Thread Milling: Essential Techniques for Precision Machining

  • 15 mins read

Thread milling is a cutting process commonly used in cnc machining to produce both internal and external threads. This versatile technique employs a milling operation that involves the circular ramping movement of a rotating tool which creates the thread pitch. Depending on the application, thread milling can be a highly efficient alternative to traditional thread turning, providing increased productivity and precision.

In order to create high-quality threads through thread milling, a CNC machine capable of operating in three directions simultaneously is required. The CNC machine interpolates the milling tool’s movements, resulting in controlled shaping of the thread’s major diameter. Moreover, thread milling offers advantages in materials where taps may break and is well-suited for blind and through-hole applications.

An array of specialized thread milling tools are available in the market, catering to diverse workpiece specifications and industry demands. Companies such as Kennametal and Sandvik Coromant offer a variety of options, ensuring optimal performance and precision during the thread milling process.

Thread Mills and Materials

Workpiece Materials

Thread milling is an effective way to create internal and external threads in various workpiece materials. Thread mills are designed to handle a variety of materials such as:

  • Low-carbon steels
  • Medium-carbon steels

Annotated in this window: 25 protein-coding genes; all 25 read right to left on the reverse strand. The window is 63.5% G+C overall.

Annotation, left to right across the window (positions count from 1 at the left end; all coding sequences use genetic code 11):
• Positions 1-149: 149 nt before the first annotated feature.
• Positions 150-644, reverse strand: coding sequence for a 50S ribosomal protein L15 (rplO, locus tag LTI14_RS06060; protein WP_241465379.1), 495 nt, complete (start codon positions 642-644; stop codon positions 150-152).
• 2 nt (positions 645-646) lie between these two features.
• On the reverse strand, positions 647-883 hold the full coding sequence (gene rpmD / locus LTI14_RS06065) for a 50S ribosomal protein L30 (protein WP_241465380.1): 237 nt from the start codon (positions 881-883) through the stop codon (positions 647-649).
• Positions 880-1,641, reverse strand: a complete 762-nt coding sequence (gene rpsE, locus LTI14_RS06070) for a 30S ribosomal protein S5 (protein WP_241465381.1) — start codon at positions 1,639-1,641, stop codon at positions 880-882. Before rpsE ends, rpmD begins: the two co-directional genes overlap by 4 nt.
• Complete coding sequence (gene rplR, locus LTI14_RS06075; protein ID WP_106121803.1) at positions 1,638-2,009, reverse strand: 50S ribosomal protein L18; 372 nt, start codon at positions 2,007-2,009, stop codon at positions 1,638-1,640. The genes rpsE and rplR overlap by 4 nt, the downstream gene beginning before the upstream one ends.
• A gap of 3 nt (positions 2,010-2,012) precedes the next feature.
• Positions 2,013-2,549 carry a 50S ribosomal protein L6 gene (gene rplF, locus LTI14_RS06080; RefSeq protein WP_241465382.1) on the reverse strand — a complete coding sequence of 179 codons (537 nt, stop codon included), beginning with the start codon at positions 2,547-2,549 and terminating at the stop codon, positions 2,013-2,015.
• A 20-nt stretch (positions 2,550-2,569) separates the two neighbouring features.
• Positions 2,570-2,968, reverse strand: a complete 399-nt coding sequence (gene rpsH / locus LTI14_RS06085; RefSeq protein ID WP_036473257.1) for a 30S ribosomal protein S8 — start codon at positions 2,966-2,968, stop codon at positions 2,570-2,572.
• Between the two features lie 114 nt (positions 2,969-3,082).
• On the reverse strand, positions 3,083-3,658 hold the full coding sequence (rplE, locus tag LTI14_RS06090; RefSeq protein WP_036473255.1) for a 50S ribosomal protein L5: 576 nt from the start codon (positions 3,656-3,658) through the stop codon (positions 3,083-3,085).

• High-carbon steels
  • Stainless steels
  • Aluminum alloys
  • Titanium alloys
  • Inconel
  • Cast iron
  • Hardened steels (depending on the thread mill type)

Thread Mills Types

There are several types of thread mills available to suit different applications and materials. Some common types are:

  1. Single Profile Thread Mills – These thread mills have a single thread profile, which follows the contours of the thread form. They can be used for a wide range of thread sizes and pitches.
  2. Full Profile Thread Mills – Full profile thread mills have cutting edges that go around the entire circumference of the tool, allowing them to machine the entire thread profile in one 360-degree helical movement. They are suitable for materials with more challenging thread milling properties, such as high-temperature and hardened materials. An example of this type is the SHUR-THREAD™ from Emuge Corporation.
  3. Vario-Z Thread Mills – These thread mills have an increased flute count and are designed to improve thread quality and reduce cycle times. They are ideal for milling deep threads in tough materials.
  4. Drill & Thread Mills – These combine drilling and thread milling, allowing them to drill a hole and create threads in one operation. An example of this type is the THRILLER from Emuge Corporation.